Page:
Let us suppose Christianity does not conquer the cult & industry of gaming and things remain on their course. What sort of problems can we expect?

For years we’ve had to deal with fearmongering generated by mothridden old suits who want to prey on and profit from the fears of old women. All this newfangled technology and entertainment will corrupt the youth! Video games today, drugs and school shootings tomorrow! We had it with role playing games before then, and rock n’ roll before that, and here we are, not killing each other. Remember when they said the written word was going to destroy civilization because it meant people wouldn’t use their memory any more? Ahh, good times…

So, with all that, clearly, it doesn’t matter what you consume. What you play does not change who you are.

The ease with which people accept these follies makes me fear for democracy. OF COURSE video games change who you are. They are GAMES. They are IMMERSIVE WORLDS. They are sets of rules that train your brain and hands to think and act according to certain patterns. It’s just that those patterns don’t involve murdering everyone you know. It’s much more complicated.

Encouraging are results that show how helpful games can be within an educational context, whether through its principle of interactive engagement or how it encourages the growth of problem solving skills. But let’s set all of that happy stuff aside. The true danger of video games is the exact opposite of what all the suits told us, and it’s a little disappointing how pathetic and true it is.

Video games don’t make you violent. Even violent video games don’t make you violent. They make you lazy.

Moms spent all this time worrying about whether games would turn their precious little pumpkins into psychopaths. (Or at least, we have been told that they worried a lot about this.) But instead it did the opposite. It has turned our bones to butter. It’s made us passive, overly satisfied sloths. Video games do their job of simulating violence too well; they drain out all the aggression and power within a young man.

Partly, this is very helpful. Cities of young men with nothing to do with all of their energy are going to cause a lot of problems. But that doesn’t mean we should siphon it all away and store it in computers. Video games aren’t inciting violence; they’re replacing it. Why would you ever want to be violent in the real world, full of danger and punishments and complications, when you can act out all of your glorious bloody fantasies in a consequence free (yet still thrilling!) imaginary realm?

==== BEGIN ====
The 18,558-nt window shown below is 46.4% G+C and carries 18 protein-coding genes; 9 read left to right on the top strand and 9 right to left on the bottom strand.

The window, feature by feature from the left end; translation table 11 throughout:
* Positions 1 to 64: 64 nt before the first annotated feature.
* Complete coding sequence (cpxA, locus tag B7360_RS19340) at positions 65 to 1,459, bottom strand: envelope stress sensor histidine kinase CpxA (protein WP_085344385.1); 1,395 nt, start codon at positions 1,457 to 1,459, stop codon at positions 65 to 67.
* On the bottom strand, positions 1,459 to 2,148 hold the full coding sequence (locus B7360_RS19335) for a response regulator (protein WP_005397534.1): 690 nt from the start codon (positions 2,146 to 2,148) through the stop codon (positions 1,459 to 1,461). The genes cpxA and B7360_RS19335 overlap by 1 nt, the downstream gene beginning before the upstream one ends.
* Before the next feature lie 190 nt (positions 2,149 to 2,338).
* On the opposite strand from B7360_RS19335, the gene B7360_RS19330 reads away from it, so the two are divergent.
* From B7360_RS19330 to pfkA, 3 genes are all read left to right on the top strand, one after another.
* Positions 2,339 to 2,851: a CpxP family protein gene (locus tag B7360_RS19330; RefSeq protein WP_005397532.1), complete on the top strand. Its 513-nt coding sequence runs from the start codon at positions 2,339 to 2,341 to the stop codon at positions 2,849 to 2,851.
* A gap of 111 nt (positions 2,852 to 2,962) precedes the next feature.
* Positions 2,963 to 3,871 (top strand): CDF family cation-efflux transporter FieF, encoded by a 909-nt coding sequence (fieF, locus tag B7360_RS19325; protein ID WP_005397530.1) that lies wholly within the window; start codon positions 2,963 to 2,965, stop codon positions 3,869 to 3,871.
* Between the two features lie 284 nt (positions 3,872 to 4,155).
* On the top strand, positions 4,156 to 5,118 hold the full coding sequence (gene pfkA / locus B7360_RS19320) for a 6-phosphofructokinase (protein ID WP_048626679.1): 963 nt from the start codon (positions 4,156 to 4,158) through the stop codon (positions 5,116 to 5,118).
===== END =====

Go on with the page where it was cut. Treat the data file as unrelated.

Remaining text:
And it’s not just violence. Victory, adventure, passions of all kinds–these experiences can be felt so powerfully through games, but with far less effort than it takes to invest in real life experiences. Why live in this inconvenient catastrophe of a world when you can press a few buttons and feel all the same chemicals?

Reality is just a mess, it seems. But games can seem pure and perfect and gratifying.

I can easily see in the future those who seek power and glory using games and virtual realities as a way to leverage extreme control over large groups of people. Support me, and I can offer you a transcendental experience that you will give you joy and satisfaction. (Mass funding pages for game development already have this kind of language.)

In short, I suggest that games are incredibly powerful tools for influence, but in a far more complicated way than has been described previously. Many people are quick to fearmonger about games, or mockingly disdain those who do so, but I wish I saw more people acknowledging and describing the sophisticated ways in which games can influence us. Thankfully, that dialogue is starting to shift, but I don’t know if it is shifting fast enough.

To sum up, we have a corrupt industry who create only to profit themselves, and an uninformed populace who either consume shallowly or participate so passionately that it reaches dangerous levels of idolatry. It is against this present state of affairs that I must prophesy:

Bad things, guys. It’s going to be bad if we keep this up.

So what are Christians to do instead?


  • I wonder if the production of the punk movement in the late 70s in the UK could have been avoided, had video games been as common and open for the disenfranchised youths then. Thesis: the punk movement in the UK is the kind of thing that happens when there are youths with violent/rebellious impulses without the presence of a cathartic release.
    Problem: I don’t really accept that cathartic release is a thing. I really do think with video games what is going on, like in pornography, is potentially just a heightening of desire but an increasing inability to act on it in the real world. This isn’t catharsis; it’s just a trap.


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